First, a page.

How the New York Times Whitewashed a Gruesome Videotaped Israeli Execution

The New York Times article of the killing of a Palestinian gives unfair weight to the Israeli military.

Photo Credit: Screen capture / YouTube

It is really hard to ignore New York Times’ headline for the story on the disturbing video of the execution of the young Palestinian Abed al-Fatah al-Sharif, 21. Al-Sharif was executed along with Ramzi Kasrawi, 21, in Hebron on Thursday, March 24.

I know it’s the NYT after all, and pointing it out, like we did in hundreds of other cases, might not change anything, but still, one cannot and should not skip such outrageous journalistic practices.

The NYT chose this headline "Israel Soldier Detained in Shooting of Palestinian" to cover a crime that was filmed—and, had it not been recorded, one that would otherwise likely have gone unnoticed. The crime is composed of two disturbing scenes, both equally severe (and painful): In the first, an Israeli soldier executes a motionless and injured young Palestinian man in Hebron by a bullet in the head from point zero, and the other soldiers carry on as if nothing happened. And in the second, Israeli medics and soldiers ignore the injured Palestinian (before he was shot the second time) and leave him lying on the ground as if he were a piece of trash.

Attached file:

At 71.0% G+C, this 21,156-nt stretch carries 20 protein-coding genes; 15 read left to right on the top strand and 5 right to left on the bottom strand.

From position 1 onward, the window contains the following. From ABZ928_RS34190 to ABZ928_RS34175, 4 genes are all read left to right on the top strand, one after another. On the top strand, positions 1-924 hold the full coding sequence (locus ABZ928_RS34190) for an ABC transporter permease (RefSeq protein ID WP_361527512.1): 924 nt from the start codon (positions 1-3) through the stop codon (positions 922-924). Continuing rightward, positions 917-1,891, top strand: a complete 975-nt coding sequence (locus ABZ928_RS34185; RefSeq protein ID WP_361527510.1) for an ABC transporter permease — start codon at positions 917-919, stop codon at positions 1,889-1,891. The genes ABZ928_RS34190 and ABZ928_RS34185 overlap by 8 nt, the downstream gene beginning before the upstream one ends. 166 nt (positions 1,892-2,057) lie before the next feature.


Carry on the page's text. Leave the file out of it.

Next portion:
The problem, though, is not only with the headline; it's also with the 900 word and 18 paragraph article, which gave the major weight to Israeli military propaganda.

This is logical, no? Because usually in journalism, if a criminal committed a crime, for example a murder or rape, the article would give the the major weight to the murderer of course, rather than to the victim.

The victim, in our case, is the least important thing in this article. We should be thankful they mentioned his name and age.

Out of the 18 paragraphs, 12 paragraphs (570 words) were allocated to the military and Israeli official statements (the first six and the last five are among them). Only one paragraph is allotted for a Palestinian spokesperson (56 words), and another three for an Israeli speaker for B’tselem (113 words).

After each claim that arises from the video (and mentioned modestly by the NYT), there is a bunch of Israeli official statements commenting on it.

Also, in other cases, the NYT predominantly displays the video that is the subject of the article on the page of the article. Here, the editor decided, it is enough to hyperlink it!

It makes it seem like the NYT’s office in Jerusalem is part of the military spokesperson office, who edits and approves all the reports that come out.

I wonder how many of us need to die, how many more Israeli crimes it will take for the U.S. media to realize that it is not an “isolated incident,” and I wonder when we will see an in-depth article on the NYT that follows up on the “isolated” cases in which the military claimed they detained a soldier, and tell us what happened with these cases.

I wonder when the NYT will dare to realize that it’s an Israeli military occupation, and Israeli soldiers are not victims.

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